Whether you’re an active Salesforce user or not, you’re probably at least somewhat familiar with the Salesforce user interface, in all its boxy, turquoise, early 2000s glory. I’ve never met anyone who likes the Salesforce UI. I’ve even heard it cited as a reason for choosing a different CRM. While I believe the benefits of its functions far outweigh the ugliness of its form, it’s more than fair to say that the Salesforce design has been badly in need of an update for years.
Thankfully, Salesforce has finally delivered with Lightning Experience!
What is Lightning Experience?
Lightning Experience is the new, modern user experience and interface for using Salesforce. It’s not just a faster, prettier version of Salesforce; it’s also an entirely new way of interacting with your org. If you’re a Salesforce1 user, you’ll probably recognize many of the elements from the mobile experience. The Lightning Experience technology has been in development for a few years, and it was used to build the latest mobile apps.
Lightning Experience for desktop is still very much a work-in-progress. The core elements of Salesforce (standard and custom objects, reports and dashboards), as well as many other features, have been redesigned. However, not every feature is supported yet. Because of this, the interface you’re used to – now called Salesforce Classic – is still available, and users can switch between Lightning Experience and Salesforce Classic with ease. Your entire org does not need to implement Lightning Experience at the same time. Certain users can enable Lightning Experience, while others can continue using Salesforce Classic.
The current supported feature set is focused on better supporting sales and the sales process. Salesforce is adding new features with every release and expanding the experience to other areas of Salesforce.
Aesthetically, the Lightning Experience interface is more modern, with a focus on using visual elements to display information and a more intuitive and effective use of screen space.
A minimized header and a left-hand menu concentrate attention on the work at hand, and free up precious screen real estate, which is especially helpful when using a smaller display like a laptop.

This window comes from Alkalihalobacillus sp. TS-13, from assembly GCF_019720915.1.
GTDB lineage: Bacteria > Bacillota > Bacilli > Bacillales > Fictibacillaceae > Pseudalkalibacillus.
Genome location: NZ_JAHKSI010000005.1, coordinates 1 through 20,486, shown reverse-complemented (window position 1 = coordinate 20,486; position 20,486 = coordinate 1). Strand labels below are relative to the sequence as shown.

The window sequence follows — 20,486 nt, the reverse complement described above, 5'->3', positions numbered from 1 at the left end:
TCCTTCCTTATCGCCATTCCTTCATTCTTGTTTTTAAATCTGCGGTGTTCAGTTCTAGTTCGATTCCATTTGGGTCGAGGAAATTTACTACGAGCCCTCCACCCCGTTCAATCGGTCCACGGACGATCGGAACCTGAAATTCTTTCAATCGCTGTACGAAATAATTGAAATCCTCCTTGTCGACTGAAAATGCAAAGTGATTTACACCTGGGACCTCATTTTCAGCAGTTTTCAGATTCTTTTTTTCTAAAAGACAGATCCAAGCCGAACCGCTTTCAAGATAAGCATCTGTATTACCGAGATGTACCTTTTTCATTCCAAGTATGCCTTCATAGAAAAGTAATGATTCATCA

Record layouts are not only prettier but also significantly more usable. Salesforce Classic’s uniform layouts with stacked boxes of text in columns and rows are hard to scan, and give a false impression of data hierarchy by only using vertical space. Lightning Experience’s layouts make use of both horizontal and vertical space to display elements, and use different shapes and colors to call out important information and highlight differences between types of elements. Just as each standard object has a different function, each object’s layout is slightly different, emphasizing what users most often need to do with those records.
Here’s a side-by-side comparison of the same Opportunity record in both UIs:
And the same Account record:
The most noteworthy difference is how dynamic the new interface is. In Salesforce Classic, you’re almost always looking at a static HTML page. Saving updated data requires a full page refresh, and editing things like list views or dashboards requires loading an entire separate editing interface, and then saving and reloading to view your updates. Lightning Experience is built entirely differently. Saving updated data doesn’t require refreshing an entire page, and saving data in one element can update data in other elements immediately and seamlessly. The user experience is much more engaging. Tasks can be completed more efficiently and in more intuitive ways.
The enhanced responsiveness of Lightning Experience can be seen clearly in the new list view experience. Here’s how easy it is to create, edit, and interact with an Account list view: